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The Costs of Implementing the Dodd-Frank Act: Budgetary and Economic
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The Costs of Implementing the Dodd-Frank Act: Budgetary and Economic

Testimony Before the Subcommittee on Oversight and Investigations of the House Financial Services Committee

CAP Associate Director for Financial Markets Policy David Min testifies before the Subcommittee on Oversight and Investigations of the House Financial Services Committee.

SOURCE: Center for American Progress

CAP Associate Director for Financial Markets Policy David Min testifies before the Subcommittee on Oversight and Investigations of the House Financial Services Committee. Read the testimony (CAP Action).

Chairman Neugebauer, Ranking Member Capuano, and members of the subcommittee, my name is David Min and I am the Associate Director for Financial Markets Policy at the Center for American Progress Action Fund. Thank you for the opportunity to testify today on the very important topic of the costs of Dodd-Frank implementation.

In analyzing the costs of Dodd-Frank implementation, we should recognize that the Dodd-Frank Act was itself intended to reduce the very large costs associated with financial instability and systemic risk. Lest we have forgotten, let me recount some of these costs:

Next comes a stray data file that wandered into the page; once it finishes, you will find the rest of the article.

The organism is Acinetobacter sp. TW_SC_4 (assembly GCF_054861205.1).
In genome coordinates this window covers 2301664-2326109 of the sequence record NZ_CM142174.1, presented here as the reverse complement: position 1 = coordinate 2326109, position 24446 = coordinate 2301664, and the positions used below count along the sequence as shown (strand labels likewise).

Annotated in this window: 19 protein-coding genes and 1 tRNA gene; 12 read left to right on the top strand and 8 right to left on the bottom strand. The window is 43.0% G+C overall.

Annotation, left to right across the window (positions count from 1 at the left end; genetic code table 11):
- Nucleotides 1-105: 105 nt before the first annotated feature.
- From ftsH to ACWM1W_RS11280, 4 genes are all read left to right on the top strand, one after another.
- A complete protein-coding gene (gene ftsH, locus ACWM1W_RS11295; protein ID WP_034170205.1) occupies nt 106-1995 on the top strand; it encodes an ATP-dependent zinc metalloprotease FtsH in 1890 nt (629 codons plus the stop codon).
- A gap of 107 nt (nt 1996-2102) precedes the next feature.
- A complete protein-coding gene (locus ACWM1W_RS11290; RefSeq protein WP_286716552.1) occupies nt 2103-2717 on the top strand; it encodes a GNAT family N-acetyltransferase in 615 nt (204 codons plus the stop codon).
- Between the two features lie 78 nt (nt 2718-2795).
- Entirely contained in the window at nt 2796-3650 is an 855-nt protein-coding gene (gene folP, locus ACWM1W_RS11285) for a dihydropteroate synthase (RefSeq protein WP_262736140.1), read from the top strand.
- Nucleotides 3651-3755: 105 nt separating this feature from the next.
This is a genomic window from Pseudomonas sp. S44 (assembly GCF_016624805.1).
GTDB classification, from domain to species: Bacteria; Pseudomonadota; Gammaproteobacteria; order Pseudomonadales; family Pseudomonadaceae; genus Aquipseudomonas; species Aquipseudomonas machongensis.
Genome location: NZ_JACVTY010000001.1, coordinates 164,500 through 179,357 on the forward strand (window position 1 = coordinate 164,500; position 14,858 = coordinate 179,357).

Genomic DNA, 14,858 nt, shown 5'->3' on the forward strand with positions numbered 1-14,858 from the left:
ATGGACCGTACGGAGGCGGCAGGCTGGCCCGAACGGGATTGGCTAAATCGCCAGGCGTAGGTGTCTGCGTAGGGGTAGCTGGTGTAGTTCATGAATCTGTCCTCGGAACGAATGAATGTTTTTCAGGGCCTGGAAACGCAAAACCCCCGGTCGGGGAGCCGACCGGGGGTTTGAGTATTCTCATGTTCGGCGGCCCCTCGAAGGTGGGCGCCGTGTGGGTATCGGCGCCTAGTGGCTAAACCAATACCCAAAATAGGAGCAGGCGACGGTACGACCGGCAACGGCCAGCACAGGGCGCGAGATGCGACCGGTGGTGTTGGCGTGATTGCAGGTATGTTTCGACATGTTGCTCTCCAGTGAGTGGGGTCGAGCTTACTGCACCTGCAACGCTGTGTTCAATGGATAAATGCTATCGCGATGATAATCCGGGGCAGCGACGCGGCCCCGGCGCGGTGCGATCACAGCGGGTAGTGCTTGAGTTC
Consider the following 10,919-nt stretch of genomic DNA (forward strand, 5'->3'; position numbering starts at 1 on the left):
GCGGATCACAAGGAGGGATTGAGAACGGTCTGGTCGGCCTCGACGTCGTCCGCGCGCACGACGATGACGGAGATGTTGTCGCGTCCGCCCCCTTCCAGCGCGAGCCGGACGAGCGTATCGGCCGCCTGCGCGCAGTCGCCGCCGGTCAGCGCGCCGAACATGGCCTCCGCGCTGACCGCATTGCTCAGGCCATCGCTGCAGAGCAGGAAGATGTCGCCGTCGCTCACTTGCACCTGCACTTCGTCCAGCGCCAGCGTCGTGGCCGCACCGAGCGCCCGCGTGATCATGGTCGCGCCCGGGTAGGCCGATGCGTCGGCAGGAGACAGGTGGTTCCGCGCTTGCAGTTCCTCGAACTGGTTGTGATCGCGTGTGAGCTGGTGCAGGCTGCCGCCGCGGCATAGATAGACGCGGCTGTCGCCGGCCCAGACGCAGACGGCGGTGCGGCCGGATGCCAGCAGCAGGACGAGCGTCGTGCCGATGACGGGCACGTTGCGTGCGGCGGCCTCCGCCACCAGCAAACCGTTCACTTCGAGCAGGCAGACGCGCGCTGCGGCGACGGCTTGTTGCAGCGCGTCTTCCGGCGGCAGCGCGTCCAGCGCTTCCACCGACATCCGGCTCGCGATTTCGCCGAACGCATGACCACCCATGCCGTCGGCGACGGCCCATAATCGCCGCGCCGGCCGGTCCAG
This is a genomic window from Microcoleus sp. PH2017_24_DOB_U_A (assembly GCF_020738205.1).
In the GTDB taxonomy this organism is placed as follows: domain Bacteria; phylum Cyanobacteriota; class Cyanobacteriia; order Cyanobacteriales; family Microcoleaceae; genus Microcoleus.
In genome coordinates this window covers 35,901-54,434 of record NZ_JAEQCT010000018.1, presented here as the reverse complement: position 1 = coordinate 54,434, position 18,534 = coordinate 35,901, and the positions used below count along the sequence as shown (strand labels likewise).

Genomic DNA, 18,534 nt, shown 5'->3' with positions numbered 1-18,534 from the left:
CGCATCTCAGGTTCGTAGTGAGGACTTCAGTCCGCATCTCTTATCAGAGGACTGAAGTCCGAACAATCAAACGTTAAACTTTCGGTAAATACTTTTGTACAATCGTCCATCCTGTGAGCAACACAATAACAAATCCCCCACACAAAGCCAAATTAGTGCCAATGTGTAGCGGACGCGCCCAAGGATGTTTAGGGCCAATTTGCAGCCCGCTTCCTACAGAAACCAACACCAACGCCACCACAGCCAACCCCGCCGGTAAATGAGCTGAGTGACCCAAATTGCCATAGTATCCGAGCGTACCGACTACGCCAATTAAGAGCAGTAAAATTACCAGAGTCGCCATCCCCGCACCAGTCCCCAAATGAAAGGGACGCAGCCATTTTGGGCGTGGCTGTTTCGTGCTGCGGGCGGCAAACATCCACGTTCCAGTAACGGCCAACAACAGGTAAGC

• Over $10 trillion in household wealth destruction, with the average household losing 23 percent of its stored wealth
  • Nearly 10 million lost jobs
  • Wage losses of approximately $3,250 per household
  • 12 million expected foreclosures
  • 30 percent peak to trough decline in home prices
  • The opportunity costs of providing trillions of dollars in TARP and Federal Reserve support to restore and maintain liquidity in the financial markets

It is important to note that this type of major financial crisis, and the level of losses it caused, was once a regular occurrence in the United States prior to the passage of the New Deal-era banking and finance laws. Importantly, as experts across the ideological spectrum have concluded, we can expect to continue to regularly experience this type of financial crisis going forward unless we re-establish strong and effective regulatory oversight over our entire financial system. This fact must be considered in any cost-benefit analysis done on Dodd-Frank implementation.

CAP Associate Director for Financial Markets Policy David Min testifies before the Subcommittee on Oversight and Investigations of the House Financial Services Committee. Read the testimony (CAP Action).

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